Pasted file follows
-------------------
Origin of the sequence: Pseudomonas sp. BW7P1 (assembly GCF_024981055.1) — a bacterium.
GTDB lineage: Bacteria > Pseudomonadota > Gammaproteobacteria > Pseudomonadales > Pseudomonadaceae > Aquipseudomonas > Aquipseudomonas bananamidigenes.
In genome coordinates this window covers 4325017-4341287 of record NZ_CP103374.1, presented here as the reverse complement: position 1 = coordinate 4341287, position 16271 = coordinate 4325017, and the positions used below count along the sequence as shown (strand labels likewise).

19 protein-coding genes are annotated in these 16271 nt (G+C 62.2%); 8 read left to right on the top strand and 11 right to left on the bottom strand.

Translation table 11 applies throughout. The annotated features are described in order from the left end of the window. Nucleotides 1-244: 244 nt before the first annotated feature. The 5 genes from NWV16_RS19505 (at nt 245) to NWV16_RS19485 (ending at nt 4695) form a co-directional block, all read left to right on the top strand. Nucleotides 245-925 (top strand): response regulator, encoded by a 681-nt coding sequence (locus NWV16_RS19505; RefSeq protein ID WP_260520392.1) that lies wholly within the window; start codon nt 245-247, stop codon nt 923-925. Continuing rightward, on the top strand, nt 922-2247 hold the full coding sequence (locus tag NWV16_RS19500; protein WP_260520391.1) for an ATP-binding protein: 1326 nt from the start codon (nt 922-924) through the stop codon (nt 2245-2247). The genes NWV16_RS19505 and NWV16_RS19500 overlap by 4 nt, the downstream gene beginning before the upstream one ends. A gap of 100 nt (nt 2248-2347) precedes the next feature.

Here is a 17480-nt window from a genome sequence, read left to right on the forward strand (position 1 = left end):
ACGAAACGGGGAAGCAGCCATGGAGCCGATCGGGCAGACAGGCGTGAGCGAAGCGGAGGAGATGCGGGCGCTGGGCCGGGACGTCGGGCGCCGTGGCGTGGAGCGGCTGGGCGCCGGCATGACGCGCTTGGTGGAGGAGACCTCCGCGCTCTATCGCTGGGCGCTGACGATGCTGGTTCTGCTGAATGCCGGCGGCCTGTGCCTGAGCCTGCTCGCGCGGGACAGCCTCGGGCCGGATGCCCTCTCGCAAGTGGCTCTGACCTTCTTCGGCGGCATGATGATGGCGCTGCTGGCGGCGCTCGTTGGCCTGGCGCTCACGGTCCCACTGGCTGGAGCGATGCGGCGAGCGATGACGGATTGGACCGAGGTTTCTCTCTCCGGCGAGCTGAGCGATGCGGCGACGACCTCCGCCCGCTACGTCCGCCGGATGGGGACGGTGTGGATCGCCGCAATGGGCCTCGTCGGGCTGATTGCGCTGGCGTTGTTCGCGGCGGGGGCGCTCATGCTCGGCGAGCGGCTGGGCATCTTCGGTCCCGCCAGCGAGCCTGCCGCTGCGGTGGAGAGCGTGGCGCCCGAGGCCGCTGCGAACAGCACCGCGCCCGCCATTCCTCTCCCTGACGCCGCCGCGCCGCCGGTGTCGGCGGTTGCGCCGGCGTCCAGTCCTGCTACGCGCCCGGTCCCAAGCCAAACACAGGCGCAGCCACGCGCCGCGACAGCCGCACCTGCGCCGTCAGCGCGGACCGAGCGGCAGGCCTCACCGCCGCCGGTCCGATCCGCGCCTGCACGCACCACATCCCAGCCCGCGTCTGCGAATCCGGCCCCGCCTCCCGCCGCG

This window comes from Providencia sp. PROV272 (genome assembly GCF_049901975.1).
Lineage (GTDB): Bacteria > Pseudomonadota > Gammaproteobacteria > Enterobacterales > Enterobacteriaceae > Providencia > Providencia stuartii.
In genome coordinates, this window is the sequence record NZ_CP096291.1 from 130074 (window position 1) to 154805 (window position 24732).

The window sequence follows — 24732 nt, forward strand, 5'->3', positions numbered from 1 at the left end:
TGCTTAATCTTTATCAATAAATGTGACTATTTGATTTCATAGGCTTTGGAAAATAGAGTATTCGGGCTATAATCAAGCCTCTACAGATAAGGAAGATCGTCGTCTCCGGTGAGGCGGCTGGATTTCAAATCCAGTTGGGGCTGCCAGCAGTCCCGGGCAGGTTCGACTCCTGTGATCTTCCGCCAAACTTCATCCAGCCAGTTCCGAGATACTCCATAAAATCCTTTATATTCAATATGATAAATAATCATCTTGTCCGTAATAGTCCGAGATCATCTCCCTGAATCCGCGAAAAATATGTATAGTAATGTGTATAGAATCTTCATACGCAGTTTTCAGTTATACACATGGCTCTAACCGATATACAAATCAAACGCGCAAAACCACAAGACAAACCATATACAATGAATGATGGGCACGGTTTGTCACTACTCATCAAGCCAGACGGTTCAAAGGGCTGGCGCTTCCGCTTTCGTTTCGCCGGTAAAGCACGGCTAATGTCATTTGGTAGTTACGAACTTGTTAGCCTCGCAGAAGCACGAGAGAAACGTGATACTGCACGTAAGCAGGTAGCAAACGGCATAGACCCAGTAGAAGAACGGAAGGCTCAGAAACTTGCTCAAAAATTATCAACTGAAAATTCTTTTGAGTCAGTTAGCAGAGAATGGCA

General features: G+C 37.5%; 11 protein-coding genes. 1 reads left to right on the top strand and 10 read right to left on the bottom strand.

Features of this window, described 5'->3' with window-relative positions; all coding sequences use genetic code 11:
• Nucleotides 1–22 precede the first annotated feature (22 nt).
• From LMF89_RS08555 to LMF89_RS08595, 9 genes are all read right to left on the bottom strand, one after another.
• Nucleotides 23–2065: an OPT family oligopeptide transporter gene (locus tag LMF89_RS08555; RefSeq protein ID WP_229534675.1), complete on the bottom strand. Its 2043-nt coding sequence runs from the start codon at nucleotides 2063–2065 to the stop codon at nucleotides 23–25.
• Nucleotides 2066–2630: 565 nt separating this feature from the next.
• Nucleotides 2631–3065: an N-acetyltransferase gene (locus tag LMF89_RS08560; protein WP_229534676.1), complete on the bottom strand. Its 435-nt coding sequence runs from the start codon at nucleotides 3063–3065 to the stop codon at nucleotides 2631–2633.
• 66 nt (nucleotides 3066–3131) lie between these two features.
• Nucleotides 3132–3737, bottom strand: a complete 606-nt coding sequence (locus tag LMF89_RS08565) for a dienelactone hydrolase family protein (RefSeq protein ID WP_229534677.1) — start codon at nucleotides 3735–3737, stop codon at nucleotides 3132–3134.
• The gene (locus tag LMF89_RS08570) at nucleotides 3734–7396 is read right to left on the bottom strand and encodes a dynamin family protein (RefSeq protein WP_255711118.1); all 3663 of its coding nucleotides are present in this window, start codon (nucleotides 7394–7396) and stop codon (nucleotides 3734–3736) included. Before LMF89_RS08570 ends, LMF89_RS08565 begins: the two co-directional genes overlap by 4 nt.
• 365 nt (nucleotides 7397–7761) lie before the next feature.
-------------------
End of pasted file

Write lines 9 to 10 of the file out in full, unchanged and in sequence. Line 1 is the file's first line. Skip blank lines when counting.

Lineage (GTDB): Bacteria > Pseudomonadota > Gammaproteobacteria > Enterobacterales > Enterobacteriaceae > Providencia > Providencia stuartii.
In genome coordinates, this window is the sequence record NZ_CP096291.1 from 130074 (window position 1) to 154805 (window position 24732).